In the mainstream book industry, the catch-phrase “the writer’s art” has been replaced by something a little more succinct: “Hurry up and wait.”
Richard Platt, an Ocean Beach playwright and author, knows the game pretty well. One publisher kept him on tenterhooks for 11 months as it made plans to produce his debut novel and then dropped them without explanation. About a year and a half and a zillion firms went by before Tyndale House Publishers released “As One Devil to Another, a Fiendish Correspondence in the Tradition of C. S. Lewis’s The Screwtape Letters.” But released it was in April — and Platt, who’s been writing for about 10 years and calls Lewis his patron saint — has plenty to say about the industry and its direction, even as more manuscripts see the light of day than ever before.
“The Screwtape Letters,” published in 1942, centers on a series of 31 letters between devils Screwtape and Wormwood, with Screwtape advising his protégé on how to undermine the newfound hope of a guy called The Patient. The Patient is killed in a World War II air raid and goes to heaven, with Wormwood taking the heat for letting his soul slip through the devils’ fingers.
Platt’s “One Devil” mimics Lewis’ voice and uses similar exchanges, this time between Slashreap and Scardagger, to address items like today’s sexuality, modern technology and how man, despite the devils’ best efforts, maintains a sense of hope in a world gone mad.
The late Clive Staples Lewis, a Belfast native and a renowned novelist, poet and essayist known for his “Narnia” children’s series, died in 1963 at age 64 and was a major figure in illustrating the role of Christianity in everyday life. His philosophy isn’t lost on Walter Hooper, a world authority on Lewis, who in an hour-long phone conversation told Platt he found the manuscript “stunning” and even quoted passages back to him. A breathless Platt then suggested to his wife that she simply wouldn’t believe what Hooper had had to say.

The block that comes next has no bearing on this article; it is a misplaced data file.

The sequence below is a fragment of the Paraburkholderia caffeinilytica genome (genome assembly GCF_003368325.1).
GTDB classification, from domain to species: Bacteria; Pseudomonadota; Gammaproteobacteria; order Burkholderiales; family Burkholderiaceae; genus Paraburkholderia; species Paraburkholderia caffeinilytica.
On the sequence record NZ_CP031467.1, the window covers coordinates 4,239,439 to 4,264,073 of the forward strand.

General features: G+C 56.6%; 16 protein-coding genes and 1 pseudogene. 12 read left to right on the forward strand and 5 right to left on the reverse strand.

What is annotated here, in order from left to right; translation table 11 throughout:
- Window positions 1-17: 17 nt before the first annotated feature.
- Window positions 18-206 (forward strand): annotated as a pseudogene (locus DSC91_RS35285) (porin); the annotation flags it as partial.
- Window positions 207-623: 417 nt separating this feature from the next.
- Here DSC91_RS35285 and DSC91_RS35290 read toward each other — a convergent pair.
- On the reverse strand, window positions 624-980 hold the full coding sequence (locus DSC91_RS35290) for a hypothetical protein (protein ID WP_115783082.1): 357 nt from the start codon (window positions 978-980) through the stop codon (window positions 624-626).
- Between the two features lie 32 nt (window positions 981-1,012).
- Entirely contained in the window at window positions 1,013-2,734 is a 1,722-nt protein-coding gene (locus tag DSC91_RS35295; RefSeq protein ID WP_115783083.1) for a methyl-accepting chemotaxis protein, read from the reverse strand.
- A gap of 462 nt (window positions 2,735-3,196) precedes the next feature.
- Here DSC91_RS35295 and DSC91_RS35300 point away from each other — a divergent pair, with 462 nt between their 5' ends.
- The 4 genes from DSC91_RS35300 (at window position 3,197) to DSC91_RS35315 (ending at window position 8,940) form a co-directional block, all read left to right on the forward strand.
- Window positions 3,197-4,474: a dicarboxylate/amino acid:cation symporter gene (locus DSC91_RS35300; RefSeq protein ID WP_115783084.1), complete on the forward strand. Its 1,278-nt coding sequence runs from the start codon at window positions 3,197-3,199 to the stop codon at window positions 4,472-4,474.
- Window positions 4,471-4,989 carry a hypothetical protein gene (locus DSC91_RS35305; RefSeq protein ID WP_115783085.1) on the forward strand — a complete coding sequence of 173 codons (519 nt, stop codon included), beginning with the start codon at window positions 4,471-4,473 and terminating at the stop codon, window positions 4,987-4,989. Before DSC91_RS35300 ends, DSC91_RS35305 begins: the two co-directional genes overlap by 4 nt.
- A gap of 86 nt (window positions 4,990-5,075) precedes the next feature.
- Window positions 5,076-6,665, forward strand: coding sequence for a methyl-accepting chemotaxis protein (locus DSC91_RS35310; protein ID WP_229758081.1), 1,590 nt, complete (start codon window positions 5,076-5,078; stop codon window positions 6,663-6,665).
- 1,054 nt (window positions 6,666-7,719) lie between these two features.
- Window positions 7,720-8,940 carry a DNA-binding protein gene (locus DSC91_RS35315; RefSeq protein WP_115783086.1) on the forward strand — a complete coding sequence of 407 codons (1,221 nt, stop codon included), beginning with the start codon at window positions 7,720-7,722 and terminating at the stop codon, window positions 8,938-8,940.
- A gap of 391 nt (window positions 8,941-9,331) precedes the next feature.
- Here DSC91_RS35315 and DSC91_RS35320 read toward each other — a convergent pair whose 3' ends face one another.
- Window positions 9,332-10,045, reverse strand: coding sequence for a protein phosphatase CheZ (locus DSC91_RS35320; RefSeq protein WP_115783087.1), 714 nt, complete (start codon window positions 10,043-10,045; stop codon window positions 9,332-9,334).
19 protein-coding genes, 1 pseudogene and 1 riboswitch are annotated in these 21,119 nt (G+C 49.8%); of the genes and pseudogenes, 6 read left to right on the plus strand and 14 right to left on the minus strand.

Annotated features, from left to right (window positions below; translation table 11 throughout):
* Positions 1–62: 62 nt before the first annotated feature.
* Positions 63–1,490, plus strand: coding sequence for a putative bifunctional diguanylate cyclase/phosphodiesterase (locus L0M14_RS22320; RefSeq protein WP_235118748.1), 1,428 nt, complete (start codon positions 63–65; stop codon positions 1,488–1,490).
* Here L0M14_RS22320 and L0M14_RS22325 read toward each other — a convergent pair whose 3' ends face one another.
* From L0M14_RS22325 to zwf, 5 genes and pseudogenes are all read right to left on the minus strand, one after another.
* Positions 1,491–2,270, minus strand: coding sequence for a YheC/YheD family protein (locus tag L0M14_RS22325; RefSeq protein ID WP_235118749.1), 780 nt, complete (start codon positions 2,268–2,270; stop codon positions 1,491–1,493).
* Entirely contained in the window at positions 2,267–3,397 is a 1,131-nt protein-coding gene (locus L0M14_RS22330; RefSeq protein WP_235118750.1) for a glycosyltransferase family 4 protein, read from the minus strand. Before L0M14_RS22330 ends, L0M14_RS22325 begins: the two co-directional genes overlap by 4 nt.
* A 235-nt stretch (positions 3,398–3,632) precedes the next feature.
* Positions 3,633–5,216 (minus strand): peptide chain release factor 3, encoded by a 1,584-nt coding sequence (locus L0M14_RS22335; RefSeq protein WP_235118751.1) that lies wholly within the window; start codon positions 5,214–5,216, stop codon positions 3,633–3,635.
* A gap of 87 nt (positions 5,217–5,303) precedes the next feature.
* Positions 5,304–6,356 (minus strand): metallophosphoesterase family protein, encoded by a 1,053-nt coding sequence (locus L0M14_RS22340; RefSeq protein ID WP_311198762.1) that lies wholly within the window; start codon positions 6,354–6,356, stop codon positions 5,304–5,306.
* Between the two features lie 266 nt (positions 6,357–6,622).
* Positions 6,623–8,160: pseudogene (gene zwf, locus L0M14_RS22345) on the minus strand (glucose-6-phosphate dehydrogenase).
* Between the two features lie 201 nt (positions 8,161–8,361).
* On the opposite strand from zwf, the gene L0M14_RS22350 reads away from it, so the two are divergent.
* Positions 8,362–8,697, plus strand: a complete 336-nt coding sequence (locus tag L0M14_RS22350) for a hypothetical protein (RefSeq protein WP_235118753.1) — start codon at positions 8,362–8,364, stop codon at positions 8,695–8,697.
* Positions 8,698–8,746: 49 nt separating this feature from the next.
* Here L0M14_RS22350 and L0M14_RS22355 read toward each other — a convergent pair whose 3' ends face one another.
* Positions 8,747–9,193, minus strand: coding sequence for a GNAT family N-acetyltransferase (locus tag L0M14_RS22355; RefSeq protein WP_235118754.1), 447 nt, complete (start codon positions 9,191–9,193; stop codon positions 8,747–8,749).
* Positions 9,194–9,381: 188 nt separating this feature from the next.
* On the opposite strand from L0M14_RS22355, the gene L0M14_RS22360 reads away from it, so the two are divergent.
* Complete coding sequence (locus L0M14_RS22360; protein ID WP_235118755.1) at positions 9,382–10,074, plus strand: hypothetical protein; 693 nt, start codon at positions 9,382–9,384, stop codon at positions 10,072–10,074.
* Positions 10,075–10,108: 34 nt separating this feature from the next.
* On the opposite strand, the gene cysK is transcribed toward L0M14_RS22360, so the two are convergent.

“She said, ‘You’re right,’” said Platt. “‘I don’t believe it, and nobody else is going to believe it either. You better get him to write it down.’” Subsequently, Hooper wrote the book’s preface.
Platt, a regular contributor to the literary quarterly Slightly Foxed and a finalist for a 2012 San Diego Foundation fellowship for his one-man play “Ripples from Walden Pond: An Evening with Henry David Thoreau,” had written “One Devil” in 35 days, finishing in November 2009. Then, the real work began, sometimes amid a lack of response altogether.
“The waiting game,” Platt said, “is the toughest part of being a writer. People always say that if you’re going to be a writer you have to be able to handle rejection. That’s true, but it’s much worse than that. The days you get rejected are the good days, because someone actually noticed you’re alive. You’ll spend most of your life being ignored completely. The first trait a writer needs isn’t discipline, like you always hear. It’s fortitude.”
Perhaps that fortitude has diminished in the digital age. For a price, self-publishing services can edit, package and market your book at the drop of a hat, leaving the author’s accountability in question.
“The question is never, ‘Is it good?’ but ‘Can we sell it?’” he said. “So the trend is toward mediocrity.”
Meanwhile, he continued, the jury is still out on the book’s sales potential, as it’s only now beginning to reach its intended audience. The wheels grind slowly in that part of publishing too, even as the latest Great American Novel rolls off somebody’s copy machine, published on demand.
But Platt is consumed with all things Lewis, calling him the greatest man of letters of the 20th century. In part, “One Devil” is dedicated to his memory — and surely, amid all that greatness, the true author in Platt can’t bring himself to do less.
The illustrated, 192-page “One Devil” is available at amazon.com and any bookstore.